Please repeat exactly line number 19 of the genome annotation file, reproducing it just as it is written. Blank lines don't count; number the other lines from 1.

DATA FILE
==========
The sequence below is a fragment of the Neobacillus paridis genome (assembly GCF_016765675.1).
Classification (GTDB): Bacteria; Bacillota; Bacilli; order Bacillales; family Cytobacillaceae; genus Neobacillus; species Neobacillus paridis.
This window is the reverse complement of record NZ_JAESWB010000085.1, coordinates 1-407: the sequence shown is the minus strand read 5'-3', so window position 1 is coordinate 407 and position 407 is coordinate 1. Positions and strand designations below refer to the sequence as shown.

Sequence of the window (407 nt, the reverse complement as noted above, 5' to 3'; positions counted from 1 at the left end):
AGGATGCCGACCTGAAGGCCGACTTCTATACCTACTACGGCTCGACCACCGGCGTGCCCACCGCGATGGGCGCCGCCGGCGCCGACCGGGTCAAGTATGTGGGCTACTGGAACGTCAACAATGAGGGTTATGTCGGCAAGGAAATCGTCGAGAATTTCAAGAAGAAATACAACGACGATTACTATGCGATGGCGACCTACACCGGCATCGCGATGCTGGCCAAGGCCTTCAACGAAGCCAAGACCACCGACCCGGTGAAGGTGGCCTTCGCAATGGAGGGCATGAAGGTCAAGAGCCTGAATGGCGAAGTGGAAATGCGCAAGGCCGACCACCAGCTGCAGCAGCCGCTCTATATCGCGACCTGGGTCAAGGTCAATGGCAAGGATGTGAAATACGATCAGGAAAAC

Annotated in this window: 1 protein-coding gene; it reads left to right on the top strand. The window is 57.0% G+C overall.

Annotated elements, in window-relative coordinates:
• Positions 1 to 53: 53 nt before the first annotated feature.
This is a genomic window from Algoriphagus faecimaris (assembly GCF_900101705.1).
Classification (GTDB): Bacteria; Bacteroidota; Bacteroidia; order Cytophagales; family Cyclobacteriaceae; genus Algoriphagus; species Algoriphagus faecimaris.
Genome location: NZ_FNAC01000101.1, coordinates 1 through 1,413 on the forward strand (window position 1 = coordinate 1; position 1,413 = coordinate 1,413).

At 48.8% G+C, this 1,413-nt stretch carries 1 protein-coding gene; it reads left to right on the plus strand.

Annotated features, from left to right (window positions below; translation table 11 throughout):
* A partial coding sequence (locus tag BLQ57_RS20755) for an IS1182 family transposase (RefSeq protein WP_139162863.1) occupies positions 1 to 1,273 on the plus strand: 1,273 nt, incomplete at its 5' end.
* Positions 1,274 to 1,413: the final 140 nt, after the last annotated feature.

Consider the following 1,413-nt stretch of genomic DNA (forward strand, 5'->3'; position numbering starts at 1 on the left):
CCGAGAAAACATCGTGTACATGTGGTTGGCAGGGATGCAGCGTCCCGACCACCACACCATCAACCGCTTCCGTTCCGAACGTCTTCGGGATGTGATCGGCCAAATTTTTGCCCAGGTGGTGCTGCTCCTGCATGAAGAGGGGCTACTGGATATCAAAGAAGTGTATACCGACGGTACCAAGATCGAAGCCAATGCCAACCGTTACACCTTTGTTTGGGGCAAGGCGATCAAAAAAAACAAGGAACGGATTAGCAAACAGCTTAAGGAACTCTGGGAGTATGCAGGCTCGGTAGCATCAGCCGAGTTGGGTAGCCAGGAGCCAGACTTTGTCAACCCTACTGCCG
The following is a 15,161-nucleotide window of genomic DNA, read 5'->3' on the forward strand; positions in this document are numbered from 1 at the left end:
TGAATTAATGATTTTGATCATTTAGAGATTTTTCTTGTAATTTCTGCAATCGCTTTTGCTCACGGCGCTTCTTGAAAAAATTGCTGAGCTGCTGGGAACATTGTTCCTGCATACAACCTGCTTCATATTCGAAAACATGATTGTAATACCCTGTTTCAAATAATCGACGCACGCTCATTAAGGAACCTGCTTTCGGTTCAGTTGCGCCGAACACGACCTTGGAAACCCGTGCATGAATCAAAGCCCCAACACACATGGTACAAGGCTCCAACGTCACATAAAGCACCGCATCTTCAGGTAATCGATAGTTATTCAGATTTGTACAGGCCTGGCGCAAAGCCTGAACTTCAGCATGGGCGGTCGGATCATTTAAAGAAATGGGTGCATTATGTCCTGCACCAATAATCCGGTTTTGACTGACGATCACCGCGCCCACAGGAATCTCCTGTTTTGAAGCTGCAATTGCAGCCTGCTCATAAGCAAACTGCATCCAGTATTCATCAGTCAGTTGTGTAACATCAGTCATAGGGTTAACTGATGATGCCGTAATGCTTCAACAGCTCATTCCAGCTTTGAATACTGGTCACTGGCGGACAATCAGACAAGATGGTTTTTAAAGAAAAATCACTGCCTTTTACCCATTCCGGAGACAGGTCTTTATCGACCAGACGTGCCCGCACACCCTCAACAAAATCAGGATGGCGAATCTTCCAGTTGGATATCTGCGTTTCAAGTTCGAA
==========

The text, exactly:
TGAATTAATGATTTTGATCATTTAGAGATTTTTCTTGTAATTTCTGCAATCGCTTTTGCTCACGGCGCTTCTTGAAAAAATTGCTGAGCTGCTGGGAACATTGTTCCTGCATACAACCTGCTTCATATTCGAAAACATGATTGTAATACCCTGTTTCAAATAATCGACGCACGCTCATTAAGGAACCTGCTTTCGGTTCAGTTGCGCCGAACACGACCTTGGAAACCCGTGCATGAATCAAAGCCCCAACACACATGGTACAAGGCTCCAACGTCACATAAAGCACCGCATCTTCAGGTAATCGATAGTTATTCAGATTTGTACAGGCCTGGCGCAAAGCCTGAACTTCAGCATGGGCGGTCGGATCATTTAAAGAAATGGGTGCATTATGTCCTGCACCAATAATCCGGTTTTGACTGACGATCACCGCGCCCACAGGAATCTCCTGTTTTGAAGCTGCAATTGCAGCCTGCTCATAAGCAAACTGCATCCAGTATTCATCAGTCAGTTGTGTAACATCAGTCATAGGGTTAACTGATGATGCCGTAATGCTTCAACAGCTCATTCCAGCTTTGAATACTGGTCACTGGCGGACAATCAGACAAGATGGTTTTTAAAGAAAAATCACTGCCTTTTACCCATTCCGGAGACAGGTCTTTATCGACCAGACGTGCCCGCACACCCTCAACAAAATCAGGATGGCGAATCTTCCAGTTGGATATCTGCGTTTCAAGTTCGAA